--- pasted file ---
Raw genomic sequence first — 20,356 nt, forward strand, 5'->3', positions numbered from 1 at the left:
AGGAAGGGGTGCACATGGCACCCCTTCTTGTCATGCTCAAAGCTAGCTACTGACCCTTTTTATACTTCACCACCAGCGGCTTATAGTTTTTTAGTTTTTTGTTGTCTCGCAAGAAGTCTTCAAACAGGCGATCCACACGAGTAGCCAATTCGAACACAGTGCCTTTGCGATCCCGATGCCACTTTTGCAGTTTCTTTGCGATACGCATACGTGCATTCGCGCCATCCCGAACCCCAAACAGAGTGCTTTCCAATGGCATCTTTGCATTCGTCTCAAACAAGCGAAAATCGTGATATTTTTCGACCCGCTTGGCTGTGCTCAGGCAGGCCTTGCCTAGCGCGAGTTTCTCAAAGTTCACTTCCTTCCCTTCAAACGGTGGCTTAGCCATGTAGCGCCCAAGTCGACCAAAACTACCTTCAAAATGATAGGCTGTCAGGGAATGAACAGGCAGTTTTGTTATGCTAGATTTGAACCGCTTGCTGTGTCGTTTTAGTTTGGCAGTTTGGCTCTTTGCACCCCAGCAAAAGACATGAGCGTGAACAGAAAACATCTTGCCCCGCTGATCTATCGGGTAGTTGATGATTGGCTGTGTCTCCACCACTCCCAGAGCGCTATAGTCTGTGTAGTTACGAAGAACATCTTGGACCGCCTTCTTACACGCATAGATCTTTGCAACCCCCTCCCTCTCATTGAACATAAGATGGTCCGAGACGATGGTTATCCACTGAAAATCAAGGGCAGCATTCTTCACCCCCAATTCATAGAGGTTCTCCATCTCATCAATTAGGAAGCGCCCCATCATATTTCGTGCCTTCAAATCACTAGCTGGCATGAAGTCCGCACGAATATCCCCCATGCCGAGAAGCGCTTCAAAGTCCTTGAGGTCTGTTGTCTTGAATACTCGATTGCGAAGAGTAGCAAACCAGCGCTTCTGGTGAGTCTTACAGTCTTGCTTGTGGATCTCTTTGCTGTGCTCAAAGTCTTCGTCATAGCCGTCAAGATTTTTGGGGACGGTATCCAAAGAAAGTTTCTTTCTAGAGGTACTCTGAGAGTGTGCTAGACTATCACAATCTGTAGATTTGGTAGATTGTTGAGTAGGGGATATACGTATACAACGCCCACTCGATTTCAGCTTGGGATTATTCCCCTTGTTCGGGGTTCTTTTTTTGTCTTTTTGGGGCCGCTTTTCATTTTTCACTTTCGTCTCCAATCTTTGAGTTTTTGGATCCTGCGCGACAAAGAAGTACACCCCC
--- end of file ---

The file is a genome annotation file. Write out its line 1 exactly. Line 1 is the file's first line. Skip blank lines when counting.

Raw genomic sequence first — 20,356 nt, forward strand, 5'->3', positions numbered from 1 at the left: